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Steven Ryder, Gary Lelli; Factors Influencing The Oculocardiac Reflex During Enucleation. Invest. Ophthalmol. Vis. Sci. 2013;54(15):737.
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The oculocardiac reflex (OCR) is a well-known complication of surgery involving direct or indirect manipulation of the orbit or orbital contents. While most commonly associated with eye muscle surgery, it is prevalent during enucleation procedures and may manifest as a wide range of arrhythmias including bigeminy, bradycardia and asystole. Based on prior studies, the reported incidence of the OCR during eye muscle surgery has varied widely, from 14% to 90%. Occurrence of the reflex in eye muscle surgery has been documented to increase with hypoxia and decrease with aging and premedication with anticholinergics, namely glycopyrrolate or atropine. There remains a paucity of literature on factors influencing the OCR during enucleation.
We performed a retrospective case series reviewing the records of patients undergoing an enucleation procedure, with or without implants, at Weill Cornell Eye from October 2008 to October 2012. Fourteen patients met criteria and were evaluated based on age, gender, body mass index, preoperative vital signs (systolic and diastolic blood pressure, heart rate and blood oxygen saturation), as well as preoperative and intraoperative anesthesia. Data was analyzed using paired two-tailed t-tests.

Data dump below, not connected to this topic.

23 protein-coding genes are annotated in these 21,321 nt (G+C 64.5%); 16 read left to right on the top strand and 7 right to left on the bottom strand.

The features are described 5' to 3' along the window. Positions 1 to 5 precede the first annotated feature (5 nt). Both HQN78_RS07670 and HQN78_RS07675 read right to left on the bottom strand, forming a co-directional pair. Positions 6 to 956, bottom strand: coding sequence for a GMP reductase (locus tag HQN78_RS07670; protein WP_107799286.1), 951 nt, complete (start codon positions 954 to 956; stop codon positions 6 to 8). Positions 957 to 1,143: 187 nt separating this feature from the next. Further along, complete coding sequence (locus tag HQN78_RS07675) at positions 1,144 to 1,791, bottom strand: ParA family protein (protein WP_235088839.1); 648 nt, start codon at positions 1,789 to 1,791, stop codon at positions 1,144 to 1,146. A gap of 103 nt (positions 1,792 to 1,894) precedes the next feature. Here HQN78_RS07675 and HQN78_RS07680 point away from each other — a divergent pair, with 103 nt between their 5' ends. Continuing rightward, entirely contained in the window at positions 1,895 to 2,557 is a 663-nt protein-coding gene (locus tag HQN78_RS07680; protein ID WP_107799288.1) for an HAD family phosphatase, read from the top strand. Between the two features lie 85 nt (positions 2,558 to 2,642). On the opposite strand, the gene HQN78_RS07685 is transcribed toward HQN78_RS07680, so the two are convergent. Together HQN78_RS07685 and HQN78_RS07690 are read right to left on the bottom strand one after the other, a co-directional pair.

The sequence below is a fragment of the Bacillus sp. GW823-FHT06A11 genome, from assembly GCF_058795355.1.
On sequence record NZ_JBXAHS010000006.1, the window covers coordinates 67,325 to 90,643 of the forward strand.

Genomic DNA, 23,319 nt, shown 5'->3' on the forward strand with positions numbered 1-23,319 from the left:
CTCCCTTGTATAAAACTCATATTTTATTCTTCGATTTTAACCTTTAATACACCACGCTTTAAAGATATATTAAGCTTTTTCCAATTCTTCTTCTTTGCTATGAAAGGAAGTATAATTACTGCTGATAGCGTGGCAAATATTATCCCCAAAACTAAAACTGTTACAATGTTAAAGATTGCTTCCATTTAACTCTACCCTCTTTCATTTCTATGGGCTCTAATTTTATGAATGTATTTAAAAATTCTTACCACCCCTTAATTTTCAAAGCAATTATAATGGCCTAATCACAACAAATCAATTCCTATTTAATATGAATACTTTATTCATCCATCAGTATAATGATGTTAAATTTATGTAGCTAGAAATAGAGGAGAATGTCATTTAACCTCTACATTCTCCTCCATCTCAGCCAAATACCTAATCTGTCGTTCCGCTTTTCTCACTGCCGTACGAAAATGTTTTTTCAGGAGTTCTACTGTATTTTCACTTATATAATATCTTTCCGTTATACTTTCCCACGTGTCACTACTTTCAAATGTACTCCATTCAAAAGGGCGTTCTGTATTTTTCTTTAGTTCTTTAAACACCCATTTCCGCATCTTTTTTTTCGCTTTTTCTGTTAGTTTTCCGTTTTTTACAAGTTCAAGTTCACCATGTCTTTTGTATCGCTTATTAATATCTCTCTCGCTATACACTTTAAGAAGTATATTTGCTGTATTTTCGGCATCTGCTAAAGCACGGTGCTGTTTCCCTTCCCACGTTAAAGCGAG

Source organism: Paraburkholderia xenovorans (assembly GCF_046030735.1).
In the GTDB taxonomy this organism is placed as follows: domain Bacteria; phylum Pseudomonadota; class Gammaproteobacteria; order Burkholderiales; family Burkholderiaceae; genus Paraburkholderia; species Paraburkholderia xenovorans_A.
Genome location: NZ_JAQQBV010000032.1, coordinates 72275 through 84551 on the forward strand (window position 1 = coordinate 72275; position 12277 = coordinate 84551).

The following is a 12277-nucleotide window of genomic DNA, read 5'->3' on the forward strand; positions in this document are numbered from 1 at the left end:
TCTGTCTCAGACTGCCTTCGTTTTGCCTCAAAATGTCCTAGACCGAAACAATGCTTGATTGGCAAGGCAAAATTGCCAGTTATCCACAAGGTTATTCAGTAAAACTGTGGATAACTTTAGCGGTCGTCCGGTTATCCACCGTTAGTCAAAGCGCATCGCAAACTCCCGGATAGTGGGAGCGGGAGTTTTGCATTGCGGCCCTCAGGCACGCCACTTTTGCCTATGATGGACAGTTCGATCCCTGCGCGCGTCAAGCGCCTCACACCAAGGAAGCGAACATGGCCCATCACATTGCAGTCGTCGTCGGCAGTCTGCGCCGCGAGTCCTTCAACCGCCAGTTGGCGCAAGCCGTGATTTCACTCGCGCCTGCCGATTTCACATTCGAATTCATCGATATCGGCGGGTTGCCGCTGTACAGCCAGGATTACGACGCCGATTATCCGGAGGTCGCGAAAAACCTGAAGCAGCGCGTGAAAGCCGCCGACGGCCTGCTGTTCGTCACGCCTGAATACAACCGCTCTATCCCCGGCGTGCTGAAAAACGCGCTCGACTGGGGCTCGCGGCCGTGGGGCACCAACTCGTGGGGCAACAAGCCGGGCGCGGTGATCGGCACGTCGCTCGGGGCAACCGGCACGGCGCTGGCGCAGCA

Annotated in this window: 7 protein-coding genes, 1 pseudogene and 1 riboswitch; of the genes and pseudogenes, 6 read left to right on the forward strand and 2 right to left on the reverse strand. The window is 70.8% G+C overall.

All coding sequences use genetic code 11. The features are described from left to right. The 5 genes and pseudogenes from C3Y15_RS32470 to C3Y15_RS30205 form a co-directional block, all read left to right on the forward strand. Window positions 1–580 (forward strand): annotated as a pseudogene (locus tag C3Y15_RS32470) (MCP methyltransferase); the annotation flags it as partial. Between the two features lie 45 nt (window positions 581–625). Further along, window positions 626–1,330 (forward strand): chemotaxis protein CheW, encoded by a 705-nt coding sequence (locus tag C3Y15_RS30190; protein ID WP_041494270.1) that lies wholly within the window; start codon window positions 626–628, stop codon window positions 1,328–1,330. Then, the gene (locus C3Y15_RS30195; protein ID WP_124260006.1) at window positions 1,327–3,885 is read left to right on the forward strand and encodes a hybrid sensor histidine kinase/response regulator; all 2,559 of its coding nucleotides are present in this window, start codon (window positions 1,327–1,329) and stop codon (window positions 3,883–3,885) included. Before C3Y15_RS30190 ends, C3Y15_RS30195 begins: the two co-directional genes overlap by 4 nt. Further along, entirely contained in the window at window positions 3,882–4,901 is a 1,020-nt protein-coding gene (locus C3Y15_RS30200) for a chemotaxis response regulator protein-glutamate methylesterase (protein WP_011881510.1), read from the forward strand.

The oculocardiac reflex, in the form of profound bradycardia, was reported in one of the fourteen patients (7.14%) undergoing enucleation surgery. There was no demonstrable difference between the two groups based on age (p = 0.43), gender (p = 0.12), body mass index (p = 0.72), preoperative systolic blood pressure (p = 0.82), preoperative diastolic blood pressure (p = 0.60), heart rate (p = 0.75), preoperative blood oxygen saturation (p = 0.51), lowest intraoperative blood oxygen saturation (p = 0.84) or premedication with 0.2 mg IV glycopyrrolate (p = 0.12).
The oculocardiac reflex possesses the potential for significant morbidity and mortality. While some have documented factors affecting the OCR during eye muscle surgery, our data could not prove such a relationship during enucleation. The lack of statistical significance in our study was likely the result of a small sample size. Further research will prove beneficial in this area.
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